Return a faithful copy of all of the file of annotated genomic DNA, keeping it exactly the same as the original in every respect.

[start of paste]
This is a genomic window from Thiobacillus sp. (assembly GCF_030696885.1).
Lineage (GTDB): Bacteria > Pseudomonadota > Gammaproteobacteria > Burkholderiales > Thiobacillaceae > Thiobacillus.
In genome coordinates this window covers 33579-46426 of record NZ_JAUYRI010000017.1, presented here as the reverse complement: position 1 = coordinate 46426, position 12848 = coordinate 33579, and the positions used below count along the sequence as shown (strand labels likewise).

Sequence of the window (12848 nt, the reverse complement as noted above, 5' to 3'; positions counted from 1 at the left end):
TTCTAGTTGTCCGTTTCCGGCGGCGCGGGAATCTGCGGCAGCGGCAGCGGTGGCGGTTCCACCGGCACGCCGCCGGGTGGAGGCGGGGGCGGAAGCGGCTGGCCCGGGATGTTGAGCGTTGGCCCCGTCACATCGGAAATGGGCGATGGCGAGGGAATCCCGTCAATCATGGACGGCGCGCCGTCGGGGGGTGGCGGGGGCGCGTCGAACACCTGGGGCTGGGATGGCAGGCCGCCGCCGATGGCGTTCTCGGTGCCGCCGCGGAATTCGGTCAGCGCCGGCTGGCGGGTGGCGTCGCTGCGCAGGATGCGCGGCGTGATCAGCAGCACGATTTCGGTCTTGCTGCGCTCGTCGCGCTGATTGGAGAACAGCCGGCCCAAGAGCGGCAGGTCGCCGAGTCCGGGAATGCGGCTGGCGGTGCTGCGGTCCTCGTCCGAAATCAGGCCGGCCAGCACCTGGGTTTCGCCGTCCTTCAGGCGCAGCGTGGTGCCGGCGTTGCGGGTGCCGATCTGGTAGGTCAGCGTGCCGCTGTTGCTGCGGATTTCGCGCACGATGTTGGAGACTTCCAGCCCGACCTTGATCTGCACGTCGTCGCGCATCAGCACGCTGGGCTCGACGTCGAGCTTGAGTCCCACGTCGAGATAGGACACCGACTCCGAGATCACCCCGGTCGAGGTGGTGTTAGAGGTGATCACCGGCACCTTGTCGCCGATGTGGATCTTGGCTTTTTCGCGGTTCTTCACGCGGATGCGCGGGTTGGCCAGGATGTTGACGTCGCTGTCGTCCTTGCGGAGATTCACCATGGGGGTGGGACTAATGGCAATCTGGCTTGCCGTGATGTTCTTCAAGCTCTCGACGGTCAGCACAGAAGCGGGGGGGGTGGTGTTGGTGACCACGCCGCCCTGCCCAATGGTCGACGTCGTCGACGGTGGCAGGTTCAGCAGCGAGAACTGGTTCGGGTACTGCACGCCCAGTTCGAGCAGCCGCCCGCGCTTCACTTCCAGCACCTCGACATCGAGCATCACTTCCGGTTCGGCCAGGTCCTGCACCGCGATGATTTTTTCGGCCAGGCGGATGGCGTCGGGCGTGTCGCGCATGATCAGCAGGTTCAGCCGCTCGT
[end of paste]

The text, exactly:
This is a genomic window from Thiobacillus sp. (assembly GCF_030696885.1).
Lineage (GTDB): Bacteria > Pseudomonadota > Gammaproteobacteria > Burkholderiales > Thiobacillaceae > Thiobacillus.
In genome coordinates this window covers 33579-46426 of record NZ_JAUYRI010000017.1, presented here as the reverse complement: position 1 = coordinate 46426, position 12848 = coordinate 33579, and the positions used below count along the sequence as shown (strand labels likewise).

Sequence of the window (12848 nt, the reverse complement as noted above, 5' to 3'; positions counted from 1 at the left end):
TTCTAGTTGTCCGTTTCCGGCGGCGCGGGAATCTGCGGCAGCGGCAGCGGTGGCGGTTCCACCGGCACGCCGCCGGGTGGAGGCGGGGGCGGAAGCGGCTGGCCCGGGATGTTGAGCGTTGGCCCCGTCACATCGGAAATGGGCGATGGCGAGGGAATCCCGTCAATCATGGACGGCGCGCCGTCGGGGGGTGGCGGGGGCGCGTCGAACACCTGGGGCTGGGATGGCAGGCCGCCGCCGATGGCGTTCTCGGTGCCGCCGCGGAATTCGGTCAGCGCCGGCTGGCGGGTGGCGTCGCTGCGCAGGATGCGCGGCGTGATCAGCAGCACGATTTCGGTCTTGCTGCGCTCGTCGCGCTGATTGGAGAACAGCCGGCCCAAGAGCGGCAGGTCGCCGAGTCCGGGAATGCGGCTGGCGGTGCTGCGGTCCTCGTCCGAAATCAGGCCGGCCAGCACCTGGGTTTCGCCGTCCTTCAGGCGCAGCGTGGTGCCGGCGTTGCGGGTGCCGATCTGGTAGGTCAGCGTGCCGCTGTTGCTGCGGATTTCGCGCACGATGTTGGAGACTTCCAGCCCGACCTTGATCTGCACGTCGTCGCGCATCAGCACGCTGGGCTCGACGTCGAGCTTGAGTCCCACGTCGAGATAGGACACCGACTCCGAGATCACCCCGGTCGAGGTGGTGTTAGAGGTGATCACCGGCACCTTGTCGCCGATGTGGATCTTGGCTTTTTCGCGGTTCTTCACGCGGATGCGCGGGTTGGCCAGGATGTTGACGTCGCTGTCGTCCTTGCGGAGATTCACCATGGGGGTGGGACTAATGGCAATCTGGCTTGCCGTGATGTTCTTCAAGCTCTCGACGGTCAGCACAGAAGCGGGGGGGGTGGTGTTGGTGACCACGCCGCCCTGCCCAATGGTCGACGTCGTCGACGGTGGCAGGTTCAGCAGCGAGAACTGGTTCGGGTACTGCACGCCCAGTTCGAGCAGCCGCCCGCGCTTCACTTCCAGCACCTCGACATCGAGCATCACTTCCGGTTCGGCCAGGTCCTGCACCGCGATGATTTTTTCGGCCAGGCGGATGGCGTCGGGCGTGTCGCGCATGATCAGCAGGTTCAGCCGCTCGT